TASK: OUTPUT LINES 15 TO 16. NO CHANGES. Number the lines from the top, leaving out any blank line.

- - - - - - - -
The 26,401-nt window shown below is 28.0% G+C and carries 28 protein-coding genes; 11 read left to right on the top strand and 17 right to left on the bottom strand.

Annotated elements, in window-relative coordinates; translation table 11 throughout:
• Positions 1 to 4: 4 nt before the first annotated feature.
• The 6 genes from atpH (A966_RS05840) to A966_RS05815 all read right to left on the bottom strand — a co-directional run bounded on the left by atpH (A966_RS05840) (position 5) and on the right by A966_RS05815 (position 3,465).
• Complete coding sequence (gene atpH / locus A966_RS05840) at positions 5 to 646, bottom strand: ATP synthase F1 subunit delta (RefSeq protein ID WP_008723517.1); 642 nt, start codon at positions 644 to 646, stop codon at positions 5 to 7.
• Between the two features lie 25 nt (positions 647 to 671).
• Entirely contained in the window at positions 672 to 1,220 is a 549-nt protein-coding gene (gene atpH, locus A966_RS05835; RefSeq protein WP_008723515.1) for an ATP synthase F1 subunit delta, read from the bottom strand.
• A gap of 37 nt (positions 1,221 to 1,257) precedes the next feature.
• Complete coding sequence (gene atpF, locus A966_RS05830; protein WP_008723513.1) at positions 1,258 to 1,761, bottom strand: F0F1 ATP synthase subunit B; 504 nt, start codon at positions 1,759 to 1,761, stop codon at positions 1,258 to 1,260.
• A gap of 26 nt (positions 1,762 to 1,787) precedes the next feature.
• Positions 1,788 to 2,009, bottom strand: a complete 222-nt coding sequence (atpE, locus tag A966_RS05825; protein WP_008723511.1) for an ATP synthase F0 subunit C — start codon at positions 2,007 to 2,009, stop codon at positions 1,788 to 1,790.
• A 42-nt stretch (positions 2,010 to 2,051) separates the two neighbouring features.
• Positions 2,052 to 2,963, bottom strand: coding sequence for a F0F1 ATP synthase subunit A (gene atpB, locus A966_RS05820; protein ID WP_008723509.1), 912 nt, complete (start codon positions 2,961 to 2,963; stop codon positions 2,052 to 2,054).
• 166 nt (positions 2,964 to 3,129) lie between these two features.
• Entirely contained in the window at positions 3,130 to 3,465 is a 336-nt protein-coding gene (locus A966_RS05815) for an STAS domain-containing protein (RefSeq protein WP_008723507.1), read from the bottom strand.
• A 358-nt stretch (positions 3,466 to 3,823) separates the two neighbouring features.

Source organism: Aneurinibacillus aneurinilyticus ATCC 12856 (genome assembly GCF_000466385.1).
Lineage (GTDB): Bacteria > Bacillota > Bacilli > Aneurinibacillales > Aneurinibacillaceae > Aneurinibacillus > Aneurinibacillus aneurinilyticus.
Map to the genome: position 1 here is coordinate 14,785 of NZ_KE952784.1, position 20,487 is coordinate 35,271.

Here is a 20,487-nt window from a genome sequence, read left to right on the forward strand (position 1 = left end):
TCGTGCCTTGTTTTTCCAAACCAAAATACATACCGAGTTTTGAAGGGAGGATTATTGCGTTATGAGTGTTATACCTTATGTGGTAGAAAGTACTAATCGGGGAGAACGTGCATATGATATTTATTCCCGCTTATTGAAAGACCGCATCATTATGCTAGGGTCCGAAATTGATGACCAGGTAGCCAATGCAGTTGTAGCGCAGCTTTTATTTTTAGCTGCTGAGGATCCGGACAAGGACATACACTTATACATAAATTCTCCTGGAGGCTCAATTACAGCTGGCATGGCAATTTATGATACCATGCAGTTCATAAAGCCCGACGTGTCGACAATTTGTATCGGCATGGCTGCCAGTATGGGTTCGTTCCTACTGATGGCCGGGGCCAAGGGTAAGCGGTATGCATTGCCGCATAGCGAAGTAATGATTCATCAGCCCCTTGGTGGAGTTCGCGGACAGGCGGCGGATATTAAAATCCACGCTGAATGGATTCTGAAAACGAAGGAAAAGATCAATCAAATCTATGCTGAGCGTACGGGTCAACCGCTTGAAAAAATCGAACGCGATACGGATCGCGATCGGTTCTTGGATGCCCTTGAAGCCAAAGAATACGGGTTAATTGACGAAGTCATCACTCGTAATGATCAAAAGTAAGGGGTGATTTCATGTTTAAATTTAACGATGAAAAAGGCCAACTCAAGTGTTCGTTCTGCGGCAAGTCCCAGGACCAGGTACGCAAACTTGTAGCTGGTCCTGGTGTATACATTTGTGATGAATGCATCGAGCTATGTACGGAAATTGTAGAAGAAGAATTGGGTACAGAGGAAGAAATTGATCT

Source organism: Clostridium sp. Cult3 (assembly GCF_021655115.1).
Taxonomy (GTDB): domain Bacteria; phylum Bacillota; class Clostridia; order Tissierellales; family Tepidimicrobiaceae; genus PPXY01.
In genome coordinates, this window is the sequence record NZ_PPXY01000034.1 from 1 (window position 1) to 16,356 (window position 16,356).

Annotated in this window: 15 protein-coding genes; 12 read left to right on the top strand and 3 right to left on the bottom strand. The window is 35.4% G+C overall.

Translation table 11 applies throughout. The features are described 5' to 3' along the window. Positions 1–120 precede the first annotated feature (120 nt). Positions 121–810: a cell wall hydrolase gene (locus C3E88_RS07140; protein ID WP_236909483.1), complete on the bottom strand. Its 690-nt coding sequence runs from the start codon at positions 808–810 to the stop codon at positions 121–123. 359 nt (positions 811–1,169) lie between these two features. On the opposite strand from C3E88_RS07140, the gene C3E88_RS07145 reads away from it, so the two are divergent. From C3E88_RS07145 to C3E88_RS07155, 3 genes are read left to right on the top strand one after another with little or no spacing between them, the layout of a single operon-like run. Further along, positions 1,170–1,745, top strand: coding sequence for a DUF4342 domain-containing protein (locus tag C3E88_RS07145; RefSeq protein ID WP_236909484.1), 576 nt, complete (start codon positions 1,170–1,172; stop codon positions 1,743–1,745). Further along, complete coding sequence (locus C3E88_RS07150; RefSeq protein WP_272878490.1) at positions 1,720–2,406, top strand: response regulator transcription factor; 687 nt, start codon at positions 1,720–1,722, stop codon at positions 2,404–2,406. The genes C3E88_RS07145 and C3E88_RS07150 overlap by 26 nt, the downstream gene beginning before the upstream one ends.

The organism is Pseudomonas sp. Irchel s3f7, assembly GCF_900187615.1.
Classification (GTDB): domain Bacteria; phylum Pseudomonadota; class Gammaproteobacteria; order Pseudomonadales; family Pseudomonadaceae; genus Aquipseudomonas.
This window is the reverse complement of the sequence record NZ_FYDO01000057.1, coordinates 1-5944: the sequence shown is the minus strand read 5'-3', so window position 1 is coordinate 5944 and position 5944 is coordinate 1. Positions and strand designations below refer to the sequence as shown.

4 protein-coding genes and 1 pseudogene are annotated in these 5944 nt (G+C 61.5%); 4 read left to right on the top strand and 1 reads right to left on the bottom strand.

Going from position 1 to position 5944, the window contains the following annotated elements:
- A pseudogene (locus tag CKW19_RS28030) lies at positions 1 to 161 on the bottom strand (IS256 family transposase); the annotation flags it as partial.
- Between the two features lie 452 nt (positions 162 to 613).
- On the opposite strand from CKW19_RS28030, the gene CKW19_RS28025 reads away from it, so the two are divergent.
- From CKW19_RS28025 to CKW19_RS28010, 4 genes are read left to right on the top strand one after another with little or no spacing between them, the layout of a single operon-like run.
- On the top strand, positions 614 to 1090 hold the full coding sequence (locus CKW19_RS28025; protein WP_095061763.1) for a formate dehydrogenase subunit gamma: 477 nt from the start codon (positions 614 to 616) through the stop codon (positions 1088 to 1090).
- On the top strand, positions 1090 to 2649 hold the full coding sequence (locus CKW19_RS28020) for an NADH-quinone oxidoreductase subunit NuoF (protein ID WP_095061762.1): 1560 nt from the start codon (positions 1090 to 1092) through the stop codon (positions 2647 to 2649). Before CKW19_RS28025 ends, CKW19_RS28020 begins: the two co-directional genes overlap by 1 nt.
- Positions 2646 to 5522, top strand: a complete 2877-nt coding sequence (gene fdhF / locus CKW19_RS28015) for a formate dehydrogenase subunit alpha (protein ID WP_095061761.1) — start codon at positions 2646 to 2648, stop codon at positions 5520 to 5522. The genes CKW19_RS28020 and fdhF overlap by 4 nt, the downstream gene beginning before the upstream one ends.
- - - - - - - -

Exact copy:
• Entirely contained in the window at positions 3,130 to 3,465 is a 336-nt protein-coding gene (locus A966_RS05815) for an STAS domain-containing protein (RefSeq protein WP_008723507.1), read from the bottom strand.
• A 358-nt stretch (positions 3,466 to 3,823) separates the two neighbouring features.